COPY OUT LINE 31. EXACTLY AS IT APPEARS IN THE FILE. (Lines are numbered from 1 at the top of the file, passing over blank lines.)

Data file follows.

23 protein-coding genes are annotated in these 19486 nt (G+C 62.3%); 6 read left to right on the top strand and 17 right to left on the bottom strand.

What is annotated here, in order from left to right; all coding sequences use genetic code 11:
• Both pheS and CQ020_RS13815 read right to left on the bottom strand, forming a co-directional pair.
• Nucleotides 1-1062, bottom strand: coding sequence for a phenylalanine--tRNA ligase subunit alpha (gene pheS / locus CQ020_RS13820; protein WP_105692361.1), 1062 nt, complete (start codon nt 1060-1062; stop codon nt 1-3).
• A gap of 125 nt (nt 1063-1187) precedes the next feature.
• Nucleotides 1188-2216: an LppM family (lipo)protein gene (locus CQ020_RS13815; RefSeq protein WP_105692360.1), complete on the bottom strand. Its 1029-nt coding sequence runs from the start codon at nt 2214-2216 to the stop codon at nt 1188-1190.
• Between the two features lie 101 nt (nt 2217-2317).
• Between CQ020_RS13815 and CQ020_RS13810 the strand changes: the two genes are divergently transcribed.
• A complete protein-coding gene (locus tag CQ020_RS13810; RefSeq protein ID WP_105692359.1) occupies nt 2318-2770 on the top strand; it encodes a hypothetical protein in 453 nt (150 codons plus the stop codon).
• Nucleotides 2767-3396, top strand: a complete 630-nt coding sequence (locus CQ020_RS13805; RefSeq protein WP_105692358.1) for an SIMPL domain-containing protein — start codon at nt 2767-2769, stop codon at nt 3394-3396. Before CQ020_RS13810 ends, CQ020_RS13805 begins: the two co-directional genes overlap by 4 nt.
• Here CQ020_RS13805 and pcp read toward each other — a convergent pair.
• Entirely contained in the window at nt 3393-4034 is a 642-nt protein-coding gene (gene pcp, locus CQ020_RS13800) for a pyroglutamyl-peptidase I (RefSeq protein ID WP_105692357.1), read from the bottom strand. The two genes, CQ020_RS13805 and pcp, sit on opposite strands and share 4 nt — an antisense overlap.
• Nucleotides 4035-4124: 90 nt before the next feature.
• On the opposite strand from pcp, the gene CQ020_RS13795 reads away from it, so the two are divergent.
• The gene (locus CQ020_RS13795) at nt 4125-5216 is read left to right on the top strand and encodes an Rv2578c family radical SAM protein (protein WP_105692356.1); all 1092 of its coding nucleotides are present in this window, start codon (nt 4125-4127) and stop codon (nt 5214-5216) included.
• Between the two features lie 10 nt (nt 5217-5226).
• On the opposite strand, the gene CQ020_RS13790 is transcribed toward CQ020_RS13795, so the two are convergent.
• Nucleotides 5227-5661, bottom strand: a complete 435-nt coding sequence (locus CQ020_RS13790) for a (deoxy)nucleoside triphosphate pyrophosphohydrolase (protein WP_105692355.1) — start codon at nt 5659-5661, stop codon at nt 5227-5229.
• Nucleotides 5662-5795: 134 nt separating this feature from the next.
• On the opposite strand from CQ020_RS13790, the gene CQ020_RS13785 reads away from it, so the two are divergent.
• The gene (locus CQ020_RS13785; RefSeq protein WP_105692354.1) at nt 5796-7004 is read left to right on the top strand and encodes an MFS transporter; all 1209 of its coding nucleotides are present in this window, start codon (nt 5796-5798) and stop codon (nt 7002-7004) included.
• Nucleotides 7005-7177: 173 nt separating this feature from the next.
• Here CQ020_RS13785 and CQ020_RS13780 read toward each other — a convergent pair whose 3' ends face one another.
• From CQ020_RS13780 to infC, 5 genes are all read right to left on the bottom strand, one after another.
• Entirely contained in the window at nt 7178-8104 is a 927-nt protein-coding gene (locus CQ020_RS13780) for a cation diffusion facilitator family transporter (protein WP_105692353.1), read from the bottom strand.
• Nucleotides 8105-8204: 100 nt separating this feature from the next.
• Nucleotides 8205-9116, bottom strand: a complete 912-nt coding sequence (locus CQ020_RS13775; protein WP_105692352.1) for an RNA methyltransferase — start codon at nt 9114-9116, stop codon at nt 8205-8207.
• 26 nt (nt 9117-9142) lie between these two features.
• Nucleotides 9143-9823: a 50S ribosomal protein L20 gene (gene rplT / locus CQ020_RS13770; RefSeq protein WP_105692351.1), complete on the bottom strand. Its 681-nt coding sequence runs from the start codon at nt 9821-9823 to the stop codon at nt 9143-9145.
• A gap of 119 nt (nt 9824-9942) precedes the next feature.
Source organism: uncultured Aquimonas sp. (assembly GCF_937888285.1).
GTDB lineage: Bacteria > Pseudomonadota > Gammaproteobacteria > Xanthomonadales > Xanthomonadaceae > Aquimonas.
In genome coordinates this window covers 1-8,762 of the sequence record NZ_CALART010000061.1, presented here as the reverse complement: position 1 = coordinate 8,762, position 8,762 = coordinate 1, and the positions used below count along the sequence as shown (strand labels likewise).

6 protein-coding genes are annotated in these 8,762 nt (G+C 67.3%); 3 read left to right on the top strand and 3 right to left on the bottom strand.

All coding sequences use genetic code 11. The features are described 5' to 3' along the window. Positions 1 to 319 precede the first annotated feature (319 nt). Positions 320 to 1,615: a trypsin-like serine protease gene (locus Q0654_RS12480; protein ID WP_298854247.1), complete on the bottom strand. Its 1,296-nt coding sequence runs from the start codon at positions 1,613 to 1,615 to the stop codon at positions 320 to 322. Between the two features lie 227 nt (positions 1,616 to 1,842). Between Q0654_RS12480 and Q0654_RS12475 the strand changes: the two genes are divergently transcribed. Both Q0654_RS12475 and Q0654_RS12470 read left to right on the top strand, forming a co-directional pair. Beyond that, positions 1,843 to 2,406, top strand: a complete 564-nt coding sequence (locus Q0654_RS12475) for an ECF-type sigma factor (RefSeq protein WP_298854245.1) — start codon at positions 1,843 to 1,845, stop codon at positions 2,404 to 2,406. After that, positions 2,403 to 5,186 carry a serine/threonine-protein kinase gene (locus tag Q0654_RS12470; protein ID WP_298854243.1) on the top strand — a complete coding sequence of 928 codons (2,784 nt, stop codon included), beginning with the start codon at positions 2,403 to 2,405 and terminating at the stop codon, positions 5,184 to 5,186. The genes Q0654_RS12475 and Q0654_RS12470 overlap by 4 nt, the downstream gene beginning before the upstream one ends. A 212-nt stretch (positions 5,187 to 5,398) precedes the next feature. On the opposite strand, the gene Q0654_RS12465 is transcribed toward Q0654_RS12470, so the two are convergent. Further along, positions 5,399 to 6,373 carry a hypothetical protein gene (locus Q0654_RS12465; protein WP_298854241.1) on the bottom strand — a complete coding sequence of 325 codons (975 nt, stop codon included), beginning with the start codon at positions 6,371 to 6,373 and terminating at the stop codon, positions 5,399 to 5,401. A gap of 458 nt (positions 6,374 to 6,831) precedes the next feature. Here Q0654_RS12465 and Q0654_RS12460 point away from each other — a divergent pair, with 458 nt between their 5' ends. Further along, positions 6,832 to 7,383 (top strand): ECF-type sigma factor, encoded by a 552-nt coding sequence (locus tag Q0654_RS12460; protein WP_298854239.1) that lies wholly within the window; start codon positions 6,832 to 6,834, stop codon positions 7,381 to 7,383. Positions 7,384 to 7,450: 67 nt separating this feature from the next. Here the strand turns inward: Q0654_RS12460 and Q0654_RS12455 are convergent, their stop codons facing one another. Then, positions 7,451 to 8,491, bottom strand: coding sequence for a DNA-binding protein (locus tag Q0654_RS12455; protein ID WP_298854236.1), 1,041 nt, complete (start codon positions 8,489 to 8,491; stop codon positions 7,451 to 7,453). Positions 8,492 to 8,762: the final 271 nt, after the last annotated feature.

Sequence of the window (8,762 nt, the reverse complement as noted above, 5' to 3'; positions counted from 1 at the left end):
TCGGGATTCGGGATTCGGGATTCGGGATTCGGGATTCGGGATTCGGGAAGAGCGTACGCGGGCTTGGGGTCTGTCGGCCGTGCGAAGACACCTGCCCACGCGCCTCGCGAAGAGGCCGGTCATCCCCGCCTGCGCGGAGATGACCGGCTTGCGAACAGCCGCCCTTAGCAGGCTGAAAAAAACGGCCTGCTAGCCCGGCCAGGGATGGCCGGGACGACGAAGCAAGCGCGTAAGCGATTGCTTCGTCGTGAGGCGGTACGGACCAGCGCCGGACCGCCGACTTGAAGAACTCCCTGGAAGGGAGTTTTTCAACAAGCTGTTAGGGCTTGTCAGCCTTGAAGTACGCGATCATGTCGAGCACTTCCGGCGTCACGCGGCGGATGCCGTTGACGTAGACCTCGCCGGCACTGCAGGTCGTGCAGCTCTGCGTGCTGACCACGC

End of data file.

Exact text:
Source organism: uncultured Aquimonas sp. (assembly GCF_937888285.1).